Grange Stone Circle (more correctly termed Circle B as there was apparently four or more circles in the area originally) is one of the most unusual megalithic monuments in Ireland. Almost every aspect of its peculiar set of features has been the subject of much speculation and argument; its construction date and sequence, its original number of stones, the impact of restoration work in the modern era, whether it had an even larger sister site nearby and of particular interest to this piece, its many suggested astronomical interpretations.
It is a type of monument known as an embanked stone circle, basically meaning that the stones around its circumference are set against a bank of earth and stone. Only a handful of them are known in Ireland but Grange is unique even among these in having a clearly defined, stone-lined passageway entrance. The construction date of the site has been debated in the past, however, more recent excavations by Rose Cleary has established a likely construction date in the Late Neolithic, c3,000-2,600BC.
There is certainly no shortage of astronomical interpretations put forward for the circle. Many people gather here at dawn on the Summer Solstice, when the sun is claimed to appear in the entrance. However, the sunrise first appears well to the left of the entrance and only casts a beam through the giant portal stones long after first light. Archaeologist Aubrey Burl, an expert on stone circles, adds an extra condition, the summer solstice sunrise appears ‘in line’ with the largest stone of the circle in its northern quarter (Burl 2000, 278) Others, like Jack Roberts who is one of the foremost researchers into Irish stone circles for over 40 years, have argued for a Bealtaine/Lughnasa cross-quarter alignment, looking out through the entrance from inside the circle (Roberts 2013, 66)
The first and most long-lived interpretation, however, was proposed by Bertram Windle in 1912. He made the interesting observation that two of the stones opposite the entrance formed what he called a ‘v-notch’, through which an observer, standing at the entrance, could view the setting sun almost as if through the sight of a gun. He suspected that the sunset in question lined up with the cross-quarter day in early November, known as Samhain in the old ‘Celtic Calendar’ (Windle 1912, 287).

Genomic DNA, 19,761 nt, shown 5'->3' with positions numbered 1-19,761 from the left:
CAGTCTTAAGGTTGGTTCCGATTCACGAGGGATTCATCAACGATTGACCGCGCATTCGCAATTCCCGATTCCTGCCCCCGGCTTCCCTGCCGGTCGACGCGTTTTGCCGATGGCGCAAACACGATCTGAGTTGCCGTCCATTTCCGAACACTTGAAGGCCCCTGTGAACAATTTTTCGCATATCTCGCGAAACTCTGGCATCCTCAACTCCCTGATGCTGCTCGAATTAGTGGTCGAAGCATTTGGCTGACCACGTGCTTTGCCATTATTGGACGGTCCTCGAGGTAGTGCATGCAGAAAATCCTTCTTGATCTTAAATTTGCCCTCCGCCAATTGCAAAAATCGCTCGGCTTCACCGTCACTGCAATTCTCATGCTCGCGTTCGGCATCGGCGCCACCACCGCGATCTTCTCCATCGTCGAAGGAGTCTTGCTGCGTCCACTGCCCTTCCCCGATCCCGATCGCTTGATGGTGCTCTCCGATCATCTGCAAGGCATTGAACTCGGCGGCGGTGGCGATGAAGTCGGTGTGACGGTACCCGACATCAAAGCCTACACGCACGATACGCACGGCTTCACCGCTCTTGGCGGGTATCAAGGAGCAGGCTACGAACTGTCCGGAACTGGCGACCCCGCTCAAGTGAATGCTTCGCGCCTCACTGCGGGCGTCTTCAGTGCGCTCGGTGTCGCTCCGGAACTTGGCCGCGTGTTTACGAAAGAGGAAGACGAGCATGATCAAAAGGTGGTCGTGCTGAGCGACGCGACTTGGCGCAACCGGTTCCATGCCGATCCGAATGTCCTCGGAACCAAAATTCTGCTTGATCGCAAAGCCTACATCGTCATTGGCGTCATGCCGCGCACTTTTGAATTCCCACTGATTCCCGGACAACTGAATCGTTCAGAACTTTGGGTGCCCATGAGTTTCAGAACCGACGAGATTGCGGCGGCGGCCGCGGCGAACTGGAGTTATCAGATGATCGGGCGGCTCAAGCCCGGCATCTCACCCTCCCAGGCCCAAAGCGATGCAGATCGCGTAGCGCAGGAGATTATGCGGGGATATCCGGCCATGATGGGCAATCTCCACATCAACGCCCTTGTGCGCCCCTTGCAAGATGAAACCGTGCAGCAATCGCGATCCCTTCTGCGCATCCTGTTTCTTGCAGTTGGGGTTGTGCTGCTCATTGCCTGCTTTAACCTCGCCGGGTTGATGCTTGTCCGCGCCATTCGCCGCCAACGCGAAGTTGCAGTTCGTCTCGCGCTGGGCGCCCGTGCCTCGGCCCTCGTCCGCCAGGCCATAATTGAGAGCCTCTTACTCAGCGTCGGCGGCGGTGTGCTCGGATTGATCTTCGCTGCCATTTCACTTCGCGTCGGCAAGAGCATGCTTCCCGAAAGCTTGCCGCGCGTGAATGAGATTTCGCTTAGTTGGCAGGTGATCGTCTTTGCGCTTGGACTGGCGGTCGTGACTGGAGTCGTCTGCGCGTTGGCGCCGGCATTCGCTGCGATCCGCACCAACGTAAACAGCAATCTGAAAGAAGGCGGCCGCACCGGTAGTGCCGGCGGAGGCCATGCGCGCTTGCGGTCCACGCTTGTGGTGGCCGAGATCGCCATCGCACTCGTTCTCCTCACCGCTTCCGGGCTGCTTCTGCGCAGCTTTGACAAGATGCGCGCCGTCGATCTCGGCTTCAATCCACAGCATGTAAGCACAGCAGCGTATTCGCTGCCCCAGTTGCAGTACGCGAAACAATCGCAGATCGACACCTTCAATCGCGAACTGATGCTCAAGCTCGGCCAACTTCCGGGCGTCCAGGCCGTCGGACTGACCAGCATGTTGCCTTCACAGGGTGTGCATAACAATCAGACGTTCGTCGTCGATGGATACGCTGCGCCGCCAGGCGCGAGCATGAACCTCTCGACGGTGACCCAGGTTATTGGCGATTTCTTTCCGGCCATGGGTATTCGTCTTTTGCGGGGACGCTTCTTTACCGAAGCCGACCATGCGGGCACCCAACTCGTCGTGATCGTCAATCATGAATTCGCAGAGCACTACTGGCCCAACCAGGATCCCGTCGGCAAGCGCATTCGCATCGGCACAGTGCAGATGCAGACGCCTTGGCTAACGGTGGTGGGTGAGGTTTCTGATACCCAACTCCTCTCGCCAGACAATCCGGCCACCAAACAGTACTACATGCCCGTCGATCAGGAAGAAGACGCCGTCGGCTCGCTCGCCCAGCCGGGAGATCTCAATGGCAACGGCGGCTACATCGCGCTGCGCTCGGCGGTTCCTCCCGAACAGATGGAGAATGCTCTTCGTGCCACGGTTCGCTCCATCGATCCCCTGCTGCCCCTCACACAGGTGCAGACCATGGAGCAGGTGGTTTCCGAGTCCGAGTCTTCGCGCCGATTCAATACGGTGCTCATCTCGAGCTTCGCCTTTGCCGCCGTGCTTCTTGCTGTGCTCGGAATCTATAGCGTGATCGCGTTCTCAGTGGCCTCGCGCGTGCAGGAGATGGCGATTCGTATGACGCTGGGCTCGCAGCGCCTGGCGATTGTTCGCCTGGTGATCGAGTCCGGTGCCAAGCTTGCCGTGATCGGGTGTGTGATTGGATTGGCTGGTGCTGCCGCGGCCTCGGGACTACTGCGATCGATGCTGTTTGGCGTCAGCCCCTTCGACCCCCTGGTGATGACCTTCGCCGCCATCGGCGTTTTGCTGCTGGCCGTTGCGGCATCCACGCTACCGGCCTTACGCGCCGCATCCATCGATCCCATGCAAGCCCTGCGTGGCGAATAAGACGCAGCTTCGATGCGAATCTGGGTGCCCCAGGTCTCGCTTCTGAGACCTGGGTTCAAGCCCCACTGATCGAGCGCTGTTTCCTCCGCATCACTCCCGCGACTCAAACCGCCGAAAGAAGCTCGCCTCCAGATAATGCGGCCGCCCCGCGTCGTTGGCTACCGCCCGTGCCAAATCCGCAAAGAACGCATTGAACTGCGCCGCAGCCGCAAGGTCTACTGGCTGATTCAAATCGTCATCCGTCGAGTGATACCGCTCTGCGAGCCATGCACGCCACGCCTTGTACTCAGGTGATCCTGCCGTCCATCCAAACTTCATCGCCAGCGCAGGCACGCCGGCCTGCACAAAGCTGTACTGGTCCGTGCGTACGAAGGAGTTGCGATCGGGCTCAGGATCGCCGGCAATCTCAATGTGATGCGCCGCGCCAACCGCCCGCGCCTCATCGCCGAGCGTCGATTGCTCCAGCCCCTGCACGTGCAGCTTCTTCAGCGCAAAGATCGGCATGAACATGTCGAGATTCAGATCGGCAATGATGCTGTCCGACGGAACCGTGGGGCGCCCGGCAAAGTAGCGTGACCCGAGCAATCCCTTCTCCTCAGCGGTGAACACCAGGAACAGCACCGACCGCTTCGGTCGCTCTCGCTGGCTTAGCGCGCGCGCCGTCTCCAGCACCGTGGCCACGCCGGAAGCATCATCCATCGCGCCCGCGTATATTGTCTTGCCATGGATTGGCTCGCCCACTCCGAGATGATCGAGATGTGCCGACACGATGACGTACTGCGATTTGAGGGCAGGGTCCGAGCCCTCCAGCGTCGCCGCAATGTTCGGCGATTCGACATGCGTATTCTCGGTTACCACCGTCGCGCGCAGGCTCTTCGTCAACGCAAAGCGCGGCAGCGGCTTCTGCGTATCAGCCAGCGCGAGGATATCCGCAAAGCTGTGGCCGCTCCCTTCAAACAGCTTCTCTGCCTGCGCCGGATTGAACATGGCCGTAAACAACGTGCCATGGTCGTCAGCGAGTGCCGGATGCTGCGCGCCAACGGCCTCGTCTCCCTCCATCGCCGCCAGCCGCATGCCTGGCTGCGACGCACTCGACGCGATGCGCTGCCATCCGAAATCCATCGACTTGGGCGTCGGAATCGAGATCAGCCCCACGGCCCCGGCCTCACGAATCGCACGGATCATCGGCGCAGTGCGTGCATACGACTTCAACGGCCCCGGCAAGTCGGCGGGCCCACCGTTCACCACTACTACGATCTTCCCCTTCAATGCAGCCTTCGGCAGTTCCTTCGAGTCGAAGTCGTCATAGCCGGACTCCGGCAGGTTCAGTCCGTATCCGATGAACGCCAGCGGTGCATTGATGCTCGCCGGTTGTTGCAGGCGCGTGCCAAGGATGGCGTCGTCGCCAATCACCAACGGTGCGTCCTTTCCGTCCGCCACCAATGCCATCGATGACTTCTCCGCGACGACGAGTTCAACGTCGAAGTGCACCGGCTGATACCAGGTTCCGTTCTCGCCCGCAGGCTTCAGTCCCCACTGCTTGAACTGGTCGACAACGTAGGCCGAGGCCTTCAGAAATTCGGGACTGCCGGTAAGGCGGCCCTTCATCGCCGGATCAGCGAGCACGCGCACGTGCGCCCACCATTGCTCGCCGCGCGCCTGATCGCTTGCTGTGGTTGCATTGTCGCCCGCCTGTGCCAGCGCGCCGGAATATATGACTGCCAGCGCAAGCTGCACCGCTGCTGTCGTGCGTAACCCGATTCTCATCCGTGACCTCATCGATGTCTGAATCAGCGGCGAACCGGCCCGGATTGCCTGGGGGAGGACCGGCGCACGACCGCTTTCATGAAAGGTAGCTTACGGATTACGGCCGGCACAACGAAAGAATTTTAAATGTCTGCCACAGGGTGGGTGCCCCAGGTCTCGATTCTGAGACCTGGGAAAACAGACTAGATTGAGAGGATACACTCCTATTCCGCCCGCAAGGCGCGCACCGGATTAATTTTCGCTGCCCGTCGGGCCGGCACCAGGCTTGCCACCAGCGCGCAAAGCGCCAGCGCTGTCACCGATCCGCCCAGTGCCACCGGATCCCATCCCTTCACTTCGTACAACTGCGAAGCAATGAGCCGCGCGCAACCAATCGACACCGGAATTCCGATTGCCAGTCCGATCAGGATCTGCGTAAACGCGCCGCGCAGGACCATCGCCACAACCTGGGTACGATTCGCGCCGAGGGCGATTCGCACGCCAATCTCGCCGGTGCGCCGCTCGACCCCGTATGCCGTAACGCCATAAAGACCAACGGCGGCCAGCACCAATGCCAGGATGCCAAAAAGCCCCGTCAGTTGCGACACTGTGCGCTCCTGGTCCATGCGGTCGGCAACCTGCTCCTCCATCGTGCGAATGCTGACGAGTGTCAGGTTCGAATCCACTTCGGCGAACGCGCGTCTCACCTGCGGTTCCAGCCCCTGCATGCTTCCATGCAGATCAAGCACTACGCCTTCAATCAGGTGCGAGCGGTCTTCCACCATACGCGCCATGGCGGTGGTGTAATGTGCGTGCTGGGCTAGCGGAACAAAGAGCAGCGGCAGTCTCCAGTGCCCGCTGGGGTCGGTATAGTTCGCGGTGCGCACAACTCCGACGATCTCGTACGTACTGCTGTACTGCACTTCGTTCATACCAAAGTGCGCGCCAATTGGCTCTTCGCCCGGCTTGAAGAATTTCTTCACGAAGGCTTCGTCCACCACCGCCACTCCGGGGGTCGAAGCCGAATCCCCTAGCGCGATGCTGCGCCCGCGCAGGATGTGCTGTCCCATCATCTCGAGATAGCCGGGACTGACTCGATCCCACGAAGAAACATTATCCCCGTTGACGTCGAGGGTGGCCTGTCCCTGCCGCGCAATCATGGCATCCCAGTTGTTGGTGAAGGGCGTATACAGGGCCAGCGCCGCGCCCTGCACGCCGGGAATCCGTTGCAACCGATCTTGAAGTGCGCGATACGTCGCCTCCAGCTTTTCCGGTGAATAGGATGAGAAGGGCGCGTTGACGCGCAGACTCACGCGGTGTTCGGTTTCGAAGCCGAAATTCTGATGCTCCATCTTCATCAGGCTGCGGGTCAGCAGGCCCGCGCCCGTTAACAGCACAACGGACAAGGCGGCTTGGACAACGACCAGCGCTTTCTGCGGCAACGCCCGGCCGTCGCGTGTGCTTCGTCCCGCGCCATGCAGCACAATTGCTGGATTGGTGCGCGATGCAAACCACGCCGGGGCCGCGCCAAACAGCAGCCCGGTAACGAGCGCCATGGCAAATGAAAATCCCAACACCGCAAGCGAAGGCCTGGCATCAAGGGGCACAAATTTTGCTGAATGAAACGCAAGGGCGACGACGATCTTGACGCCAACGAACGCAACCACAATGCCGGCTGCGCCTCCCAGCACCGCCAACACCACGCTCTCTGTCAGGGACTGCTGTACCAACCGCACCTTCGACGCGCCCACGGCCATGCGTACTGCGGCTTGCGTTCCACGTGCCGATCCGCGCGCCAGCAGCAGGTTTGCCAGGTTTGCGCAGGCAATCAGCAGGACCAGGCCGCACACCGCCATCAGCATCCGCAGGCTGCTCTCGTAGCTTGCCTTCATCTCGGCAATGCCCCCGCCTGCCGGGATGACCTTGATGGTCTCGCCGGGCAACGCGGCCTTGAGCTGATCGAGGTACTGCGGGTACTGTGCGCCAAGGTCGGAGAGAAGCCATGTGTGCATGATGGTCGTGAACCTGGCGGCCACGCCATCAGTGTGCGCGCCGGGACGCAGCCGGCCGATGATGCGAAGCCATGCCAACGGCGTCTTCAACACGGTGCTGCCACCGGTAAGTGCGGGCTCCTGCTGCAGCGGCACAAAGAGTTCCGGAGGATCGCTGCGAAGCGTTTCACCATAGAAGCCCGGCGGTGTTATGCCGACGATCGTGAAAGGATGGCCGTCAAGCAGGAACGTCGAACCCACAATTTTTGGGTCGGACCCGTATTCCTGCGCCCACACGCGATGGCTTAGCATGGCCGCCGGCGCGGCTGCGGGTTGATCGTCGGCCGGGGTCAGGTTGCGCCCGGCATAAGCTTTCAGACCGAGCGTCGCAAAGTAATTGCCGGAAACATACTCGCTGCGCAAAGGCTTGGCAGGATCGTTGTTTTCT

Windle engaged the expertise of then Captain, later Vice Admiral Henry Boyle-Somerville, an experienced surveyor and one of the first to study the astronomical potential of Ireland’s stone circles. Bolye-Somerville made the necessary calculations and appeared to have confirmed Windle’s suspicions. There was, however, a caveat. Due to the presence of trees and buildings close by, they could not directly measure the elevation of the horizon from Windle’s proposed viewing point. Instead, they estimated it as being 3 degrees (Windle 1912, 287).
More recently, however, some very thorough and methodical work by Frank Prendergast has shown that the alignment suggested by Windle was in fact incorrect. The horizon estimate used was almost 2 degrees too high, thereby making the date of sunset out by several days (Prendergast 2015).
Although this does seem to have settled the proposal made by Windle over a century ago, my own observations over the past decade and a half persuaded me to have a closer look at a more persuasive phenomenon, clearly visible today at sunset on the cross-quarter. The argument made here is that the date proposed by Windle is in fact correct but the previous interpretation of the monument’s axis and sightline has been too preoccupied with his speculations about stones 67 and 68, the so-called ‘v-notch’ stones.
Although Windle described the stones as forming a ‘gun sight’ through which to view the sunset, the elevation proposed in his own calculations contradict this interpretation. My own observations at the site confirm that, to view the sun setting in the gap between the stones, an observer would need to be lying on the ground several metres in front of the two stones. Otherwise, only the ridge on the horizon is visible through the v-notch. It seems to have been possible to observe the sun in the wide gap between the tops of the two stones, but the shape formed by their sloping sides is entirely redundant (fig. 5). Moreover, no other stone circle in Ireland uses a contrived v-notch to mark its axis. Instead, the vast majority use the typically flat top of a single recumbent stone.